It is often best practice to replace "$USER" with your own user name. In most cases "$USER" will work correctly, but in some cases it may insert the root user rather that your own user name. Therefore it is sometimes better to simply ensure that your correct username is inserted as a replacement for "$USER".

10 Likes

Nice work. :joy:

To be precise, I believe that the hooks are run in alphanumeric order, i.e., working from low to high numbers and then into the letters.

1 Like

Precisely, you are correct. That is why I renamed my original timeshift hook, because it was not getting executed before all updates because of other hooks having precedence.

I will amend my wording on the OP. Thanks for the heads up on missing that detail.

1 Like

That should be /home/$USER/.cache maybe?

1 Like

Thank you. I just added an edit to that hook using $USER, but of course I missed the one that you were referring to.

Much appreciated.

1 Like

Orphaned Package Hook:

Here's another very handy housekeeping hook.

You can use a pacman hook to notify you whenever orphaned packages are created.

To list all packages no longer required as dependencies create the following hook:

/etc/pacman.d/hooks/orphans.hook

Add the following content:

#/etc/pacman.d/hooks/orphans.hook

[Trigger]
Operation = Install
Operation = Upgrade
Operation = Remove
Type = Package
Target = *

[Action]
Description = Orphaned package notification
When = PostTransaction
Exec = /usr/bin/bash -c "/usr/bin/pacman -Qtd || /usr/bin/echo '=> No orphans found.'"

You could also have the hook automatically delete orphaned packages, but automating that function is a little too risky for my liking.

5 Likes

Just remember that just because something is an orphan does not mean it is unwanted :wink:

1 Like

Can you use $USER in a hook? They don't get executed by root?

1 Like

$USER is a bit dynamic.
You can check yourself
sudo echo $USER
will still give you the normal username from the account executing sudo.
if you su into root then echo $USER it will return root.

What I use in some places is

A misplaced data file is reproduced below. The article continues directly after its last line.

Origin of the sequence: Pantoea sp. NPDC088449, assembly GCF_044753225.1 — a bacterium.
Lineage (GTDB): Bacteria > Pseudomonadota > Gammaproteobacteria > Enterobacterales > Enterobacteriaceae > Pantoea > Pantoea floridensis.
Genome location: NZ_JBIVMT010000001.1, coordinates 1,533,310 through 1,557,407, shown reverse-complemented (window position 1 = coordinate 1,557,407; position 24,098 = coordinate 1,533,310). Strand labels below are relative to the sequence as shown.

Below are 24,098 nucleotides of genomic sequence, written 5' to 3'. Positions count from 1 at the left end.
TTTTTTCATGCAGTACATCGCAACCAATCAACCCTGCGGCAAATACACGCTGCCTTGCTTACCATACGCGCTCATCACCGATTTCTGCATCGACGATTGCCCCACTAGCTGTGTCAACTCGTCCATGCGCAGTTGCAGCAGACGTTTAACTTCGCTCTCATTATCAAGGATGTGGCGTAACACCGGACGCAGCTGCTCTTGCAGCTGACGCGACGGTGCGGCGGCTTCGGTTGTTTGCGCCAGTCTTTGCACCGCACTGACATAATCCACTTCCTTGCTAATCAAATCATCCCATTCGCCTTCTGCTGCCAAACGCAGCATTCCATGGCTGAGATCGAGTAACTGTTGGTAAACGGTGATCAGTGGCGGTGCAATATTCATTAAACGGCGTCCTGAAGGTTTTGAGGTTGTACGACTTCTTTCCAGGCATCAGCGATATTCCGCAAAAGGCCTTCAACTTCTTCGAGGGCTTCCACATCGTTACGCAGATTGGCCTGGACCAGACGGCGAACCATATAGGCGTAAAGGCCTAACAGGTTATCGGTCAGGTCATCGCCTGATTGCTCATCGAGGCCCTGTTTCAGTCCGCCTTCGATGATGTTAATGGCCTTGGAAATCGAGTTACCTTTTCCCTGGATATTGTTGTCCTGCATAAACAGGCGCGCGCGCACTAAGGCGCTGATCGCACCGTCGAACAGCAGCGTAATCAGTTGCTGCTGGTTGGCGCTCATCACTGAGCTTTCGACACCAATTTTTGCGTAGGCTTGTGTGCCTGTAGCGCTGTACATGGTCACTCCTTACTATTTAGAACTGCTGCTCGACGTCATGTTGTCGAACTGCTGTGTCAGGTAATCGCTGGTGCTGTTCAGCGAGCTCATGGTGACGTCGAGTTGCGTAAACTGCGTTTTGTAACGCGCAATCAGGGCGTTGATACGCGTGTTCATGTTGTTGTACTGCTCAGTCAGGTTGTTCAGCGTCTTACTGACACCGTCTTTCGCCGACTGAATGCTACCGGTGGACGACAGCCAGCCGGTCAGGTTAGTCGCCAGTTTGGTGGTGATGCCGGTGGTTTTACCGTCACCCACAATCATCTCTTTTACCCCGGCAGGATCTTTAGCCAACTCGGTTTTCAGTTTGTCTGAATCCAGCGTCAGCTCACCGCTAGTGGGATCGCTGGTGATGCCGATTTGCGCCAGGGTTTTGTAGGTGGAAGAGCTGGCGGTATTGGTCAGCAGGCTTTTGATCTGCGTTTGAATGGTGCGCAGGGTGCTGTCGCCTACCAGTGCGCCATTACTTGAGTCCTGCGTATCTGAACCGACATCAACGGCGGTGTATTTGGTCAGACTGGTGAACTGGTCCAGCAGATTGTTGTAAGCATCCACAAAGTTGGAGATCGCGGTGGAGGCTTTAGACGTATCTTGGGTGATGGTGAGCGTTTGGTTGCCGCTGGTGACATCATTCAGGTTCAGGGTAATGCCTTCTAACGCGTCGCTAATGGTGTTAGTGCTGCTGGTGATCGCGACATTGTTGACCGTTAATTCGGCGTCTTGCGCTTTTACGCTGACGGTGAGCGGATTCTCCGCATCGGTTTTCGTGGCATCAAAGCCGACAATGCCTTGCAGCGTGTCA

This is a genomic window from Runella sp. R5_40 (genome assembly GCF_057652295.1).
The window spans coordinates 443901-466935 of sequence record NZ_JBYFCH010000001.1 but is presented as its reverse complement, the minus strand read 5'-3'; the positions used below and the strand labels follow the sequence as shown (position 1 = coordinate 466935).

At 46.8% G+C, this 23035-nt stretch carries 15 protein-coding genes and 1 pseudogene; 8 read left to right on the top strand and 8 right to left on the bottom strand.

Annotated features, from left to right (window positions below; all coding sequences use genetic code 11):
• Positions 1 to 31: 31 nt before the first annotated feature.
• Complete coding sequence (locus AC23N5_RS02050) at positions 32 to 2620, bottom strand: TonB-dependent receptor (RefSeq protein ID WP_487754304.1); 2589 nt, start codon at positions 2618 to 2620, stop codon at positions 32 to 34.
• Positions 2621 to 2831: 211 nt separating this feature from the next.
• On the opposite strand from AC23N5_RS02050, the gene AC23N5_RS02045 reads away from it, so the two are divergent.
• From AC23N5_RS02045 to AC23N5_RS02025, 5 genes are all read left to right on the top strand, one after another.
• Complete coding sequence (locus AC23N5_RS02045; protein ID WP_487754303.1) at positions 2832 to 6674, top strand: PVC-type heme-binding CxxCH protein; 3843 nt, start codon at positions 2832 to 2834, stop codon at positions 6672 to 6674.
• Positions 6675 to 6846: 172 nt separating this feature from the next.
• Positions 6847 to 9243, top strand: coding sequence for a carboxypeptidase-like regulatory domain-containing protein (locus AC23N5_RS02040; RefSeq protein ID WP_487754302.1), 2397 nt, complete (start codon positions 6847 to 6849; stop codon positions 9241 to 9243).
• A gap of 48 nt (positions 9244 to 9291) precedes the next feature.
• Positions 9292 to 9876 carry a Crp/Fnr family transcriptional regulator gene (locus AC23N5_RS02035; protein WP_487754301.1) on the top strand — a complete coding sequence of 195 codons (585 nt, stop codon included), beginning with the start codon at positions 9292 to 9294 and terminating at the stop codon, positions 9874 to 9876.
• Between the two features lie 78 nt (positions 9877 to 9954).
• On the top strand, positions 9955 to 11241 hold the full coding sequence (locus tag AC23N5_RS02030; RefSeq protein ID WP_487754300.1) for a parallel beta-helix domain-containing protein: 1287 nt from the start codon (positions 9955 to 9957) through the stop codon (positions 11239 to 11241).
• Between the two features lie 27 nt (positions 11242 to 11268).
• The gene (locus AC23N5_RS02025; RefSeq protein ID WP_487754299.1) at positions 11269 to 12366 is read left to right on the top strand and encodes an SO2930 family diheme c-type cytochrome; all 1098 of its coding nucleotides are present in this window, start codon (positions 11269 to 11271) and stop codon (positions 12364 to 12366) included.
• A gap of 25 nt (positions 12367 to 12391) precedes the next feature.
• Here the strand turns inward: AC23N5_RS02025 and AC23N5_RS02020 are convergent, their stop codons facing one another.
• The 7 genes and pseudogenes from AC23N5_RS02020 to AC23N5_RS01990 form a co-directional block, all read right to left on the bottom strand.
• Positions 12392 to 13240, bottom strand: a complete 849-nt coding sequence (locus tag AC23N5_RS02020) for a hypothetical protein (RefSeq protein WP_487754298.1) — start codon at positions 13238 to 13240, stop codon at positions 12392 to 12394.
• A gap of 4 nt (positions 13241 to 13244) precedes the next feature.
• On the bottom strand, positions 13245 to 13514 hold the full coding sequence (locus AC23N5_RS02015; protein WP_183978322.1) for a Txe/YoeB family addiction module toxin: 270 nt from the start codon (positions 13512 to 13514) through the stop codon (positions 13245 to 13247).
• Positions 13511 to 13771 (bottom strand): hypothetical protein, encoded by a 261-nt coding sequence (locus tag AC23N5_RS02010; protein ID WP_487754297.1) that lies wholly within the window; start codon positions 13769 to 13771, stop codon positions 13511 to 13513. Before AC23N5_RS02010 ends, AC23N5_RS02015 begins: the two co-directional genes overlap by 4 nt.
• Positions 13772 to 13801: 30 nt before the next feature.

YOU=$(who -am | awk '{print $1}')

[ie - execute who -am | awk '{print $1}' .. that should work in all the ways.]

Isn't that because $USER is being interpreted by the shell before the call to sudo?

If you did

sudo bash -c 'echo $USER'

It will return root because it doesn't interpret $USER until bash is run.

I was curious so I created a hook to test it and here is the output:

:: Processing package changes...
(1/1) removing kwrite                                                                                                                                                                      
:: Running post-transaction hooks...
(1/4) Checking user
user is root
(2/4) Updating icon theme caches...
(3/4) Arming ConditionNeedsUpdate...
(4/4) Updating the desktop file MIME type cache...
2 Likes

Ah. Fair. If/then strikes again!

I get confused with the results of using $USER, because if you write a system service $USER usually defaults to root. Yet, I wrote a user service a couple of days ago and launching the script with $USER was fine, but the actual Python script would not accept the arguments using $USER.

Considering I don't feel like testing everything for everyone, I think it's just simpler sometimes to add the disclaimer to change it to your own user name.

At least that way people might realize what the problem is when testing something new if it's not working. It's kind of like using ~/ for home. Sometimes it works, sometimes it doesn't, and sometimes new users have no idea what the ~/stands for.

1 Like

For some time I've been using one that jonathon provided a while back (slightly modified). (No :crossed_swords: here. :grinning: just though you might be interested...)

1 Like

if we have some user for same manjaro, we have several backups in several directories ! or we can use pacman in chroot
Not sure with pamac : pamac have its own environment ($USER not exists)

best ? is to pass "user" (or directory) in hook

Exec = /etc/pacman.d/hooks.bin/timeshift.sh toto # or /run/media/toto
#!/usr/bin/bash
user="$1"
find /run/media/${user}/*/ ...
1 Like

Thank you again @papajoke I updated my script to replace "$USER" as per your suggestion. You have other timeshift script customizations to limit triggering excessive backups as well (don't you)?

Do you think your script could be integrated with my version as well?

Even better would be to get the orphan list and then compare with the list post transaction and notify only new orphans.

I thought a hook for notifying pacnew and pacsave files would be a good idea. So here is a working prototype. Although it only checks /etc I've no experience of .pac* files being elsewhere.

I'm sure @mbb 's comment applies to this also :wink: and in general if anyone who can actually code (rather than just noob-cut-paste) wants to make it better then please to do so.

4 Likes

That's a cool idea. I went another route and tied it in with bash aliases into my update process. You must have mlocate installed for this method to work. After my update is complete, a list of pacnew files is written to my desktop.

alias pacnew='sudo updatedb && locate --existing --regex "\.pac(new|save)$"'
alias pacdiff='sudo -H DIFFPROG=kompare pacdiff'
alias mirrors='sudo pacman-mirrors --country Canada United_States'
alias download='sudo pacman-mirrors --country Canada United_States && sudo pacman -Syyuw'
alias update='download && sudo pacman -Su && pacnew > ~/Desktop/pacnew.log'